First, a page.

Joseph accepts this fatherhood through the obedience of faith, even though he also knows that this child was conceived “of the Holy Spirit” (Mt. 1:20). He exercises this fatherhood in complete docility to God’s will and with superabundant love for mother and Child. As the wondrous events unfold around him, it’s clear that St. Joseph does not have a complete understanding of what’s going to happen next. Yet he always remains faithful in the present moment, and the Lord never fails to reveal to him what he needs to know at any given point in time.

As I’ve tried to translate this into my own life experience, I’ve understood this to mean that I must at all times remain attentive to God and available for my family. When things go wrong, it’s typically because either I’m not paying attention, or I am serving myself and not my beloved family.

“And He went down with them and came to Nazareth, and was obedient to them; and His mother kept all these things in her heart” (v. 51).

Women with careers often need to be affirmed regarding the beautiful vocation of motherhood, which too often–in subtle and not-so-subtle ways–is devalued in our society. Yet men need to hear a similar message regarding fatherhood, spoken through the humbly eloquent life of St. Joseph.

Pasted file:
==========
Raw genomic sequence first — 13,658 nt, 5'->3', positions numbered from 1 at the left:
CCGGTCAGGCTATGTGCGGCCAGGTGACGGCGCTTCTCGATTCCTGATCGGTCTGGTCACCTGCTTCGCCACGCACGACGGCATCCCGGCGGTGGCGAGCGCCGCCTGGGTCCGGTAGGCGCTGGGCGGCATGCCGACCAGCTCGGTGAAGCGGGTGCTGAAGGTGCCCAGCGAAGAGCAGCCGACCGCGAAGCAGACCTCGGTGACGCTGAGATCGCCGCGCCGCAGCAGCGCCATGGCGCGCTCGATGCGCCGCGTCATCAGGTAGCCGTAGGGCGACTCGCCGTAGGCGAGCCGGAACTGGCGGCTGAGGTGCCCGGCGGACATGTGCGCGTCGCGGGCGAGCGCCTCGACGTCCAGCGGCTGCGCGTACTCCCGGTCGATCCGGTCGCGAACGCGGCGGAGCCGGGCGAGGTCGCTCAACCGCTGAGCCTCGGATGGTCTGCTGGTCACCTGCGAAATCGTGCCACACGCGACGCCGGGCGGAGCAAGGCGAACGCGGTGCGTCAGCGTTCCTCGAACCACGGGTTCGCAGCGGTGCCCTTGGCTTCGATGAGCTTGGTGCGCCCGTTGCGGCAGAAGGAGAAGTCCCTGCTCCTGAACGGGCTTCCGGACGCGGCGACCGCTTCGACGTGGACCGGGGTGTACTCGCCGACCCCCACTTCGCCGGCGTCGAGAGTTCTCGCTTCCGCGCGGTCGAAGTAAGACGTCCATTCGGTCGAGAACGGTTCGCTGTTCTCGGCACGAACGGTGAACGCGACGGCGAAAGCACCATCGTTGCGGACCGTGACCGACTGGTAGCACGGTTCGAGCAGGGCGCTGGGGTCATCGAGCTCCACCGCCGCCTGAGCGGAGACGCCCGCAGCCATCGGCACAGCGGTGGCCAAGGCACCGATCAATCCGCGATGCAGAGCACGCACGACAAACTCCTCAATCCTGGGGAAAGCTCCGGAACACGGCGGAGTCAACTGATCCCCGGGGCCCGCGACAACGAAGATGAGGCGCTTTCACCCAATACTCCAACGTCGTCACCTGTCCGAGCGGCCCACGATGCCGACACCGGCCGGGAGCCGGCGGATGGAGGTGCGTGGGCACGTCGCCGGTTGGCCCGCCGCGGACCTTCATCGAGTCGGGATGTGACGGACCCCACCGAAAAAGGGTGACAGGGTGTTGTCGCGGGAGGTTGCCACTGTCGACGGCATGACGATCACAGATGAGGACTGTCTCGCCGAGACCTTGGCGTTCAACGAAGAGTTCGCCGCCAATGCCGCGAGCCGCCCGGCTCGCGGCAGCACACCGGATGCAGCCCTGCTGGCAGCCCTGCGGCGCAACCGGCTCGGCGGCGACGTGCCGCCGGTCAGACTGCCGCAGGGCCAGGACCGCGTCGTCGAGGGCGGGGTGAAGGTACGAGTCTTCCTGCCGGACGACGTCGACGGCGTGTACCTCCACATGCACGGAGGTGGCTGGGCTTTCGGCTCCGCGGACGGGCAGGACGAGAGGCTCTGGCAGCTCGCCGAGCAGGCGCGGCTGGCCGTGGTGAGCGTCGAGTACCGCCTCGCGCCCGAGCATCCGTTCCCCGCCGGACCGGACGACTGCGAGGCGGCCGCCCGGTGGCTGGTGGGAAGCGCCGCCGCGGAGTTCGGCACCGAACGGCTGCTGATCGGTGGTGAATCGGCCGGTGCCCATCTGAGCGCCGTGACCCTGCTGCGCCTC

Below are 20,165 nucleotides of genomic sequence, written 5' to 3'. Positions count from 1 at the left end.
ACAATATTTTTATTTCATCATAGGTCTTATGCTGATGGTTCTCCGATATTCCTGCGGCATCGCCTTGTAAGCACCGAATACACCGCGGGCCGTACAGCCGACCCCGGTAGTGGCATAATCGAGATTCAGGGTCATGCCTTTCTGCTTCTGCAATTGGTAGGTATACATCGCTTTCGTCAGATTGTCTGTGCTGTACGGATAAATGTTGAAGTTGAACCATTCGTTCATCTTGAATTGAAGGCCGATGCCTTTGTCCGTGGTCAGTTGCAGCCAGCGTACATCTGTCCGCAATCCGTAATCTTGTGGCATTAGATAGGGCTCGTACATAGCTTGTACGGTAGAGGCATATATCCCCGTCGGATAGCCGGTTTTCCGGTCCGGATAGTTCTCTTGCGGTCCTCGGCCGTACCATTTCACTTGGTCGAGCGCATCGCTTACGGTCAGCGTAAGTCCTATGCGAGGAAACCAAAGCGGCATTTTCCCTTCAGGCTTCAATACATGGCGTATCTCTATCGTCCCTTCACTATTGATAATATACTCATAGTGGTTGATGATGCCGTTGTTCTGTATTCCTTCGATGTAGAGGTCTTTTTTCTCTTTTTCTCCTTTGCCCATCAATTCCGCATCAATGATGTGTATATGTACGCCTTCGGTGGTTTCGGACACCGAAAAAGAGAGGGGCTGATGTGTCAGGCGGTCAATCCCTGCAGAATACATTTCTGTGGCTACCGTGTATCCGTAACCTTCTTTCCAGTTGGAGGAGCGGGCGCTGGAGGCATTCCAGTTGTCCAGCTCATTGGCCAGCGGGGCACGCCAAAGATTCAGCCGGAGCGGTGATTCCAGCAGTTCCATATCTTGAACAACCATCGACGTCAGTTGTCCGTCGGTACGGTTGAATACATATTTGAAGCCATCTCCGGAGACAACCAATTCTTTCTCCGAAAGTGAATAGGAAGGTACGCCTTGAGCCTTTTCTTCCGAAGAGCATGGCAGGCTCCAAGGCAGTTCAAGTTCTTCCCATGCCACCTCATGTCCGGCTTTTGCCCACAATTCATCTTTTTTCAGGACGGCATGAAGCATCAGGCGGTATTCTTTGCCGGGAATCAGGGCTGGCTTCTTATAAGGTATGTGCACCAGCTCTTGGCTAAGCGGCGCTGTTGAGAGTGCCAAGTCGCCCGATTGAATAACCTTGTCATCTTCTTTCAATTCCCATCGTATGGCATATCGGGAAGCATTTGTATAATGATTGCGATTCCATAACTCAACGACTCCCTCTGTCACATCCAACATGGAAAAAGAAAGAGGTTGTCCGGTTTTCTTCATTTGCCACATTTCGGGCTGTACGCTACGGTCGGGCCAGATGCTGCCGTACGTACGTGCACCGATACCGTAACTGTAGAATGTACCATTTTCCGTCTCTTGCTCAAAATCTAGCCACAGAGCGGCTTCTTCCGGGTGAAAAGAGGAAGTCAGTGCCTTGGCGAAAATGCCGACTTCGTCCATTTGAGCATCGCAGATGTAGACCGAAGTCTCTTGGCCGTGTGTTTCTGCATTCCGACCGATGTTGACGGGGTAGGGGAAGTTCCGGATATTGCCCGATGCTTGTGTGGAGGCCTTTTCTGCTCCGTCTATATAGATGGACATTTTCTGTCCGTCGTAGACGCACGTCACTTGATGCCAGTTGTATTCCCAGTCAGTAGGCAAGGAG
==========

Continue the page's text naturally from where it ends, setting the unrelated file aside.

We might do great things in the world’s eyes, but our primary vocation as married men is to be husband and father in the domestic Church.

This verse speaks of Jesus’ return to Nazareth with His parents, but it’s also true that St. Joseph committed himself to a hidden life in Nazareth that was recorded only in his beloved wife’s heart, as she delighted in her family’s inner life. St. Joseph didn’t get rich, and he didn’t build skyscrapers. Rather, as Pope Leo XIII summarizes, St. Joseph simply set out to protect with a mighty love and a daily solicitude his spouse and the Divine Child (Quamquam Pluries, 1889). He gave totally of himself to his family, and because of that he truly was a success, both in time and in eternity.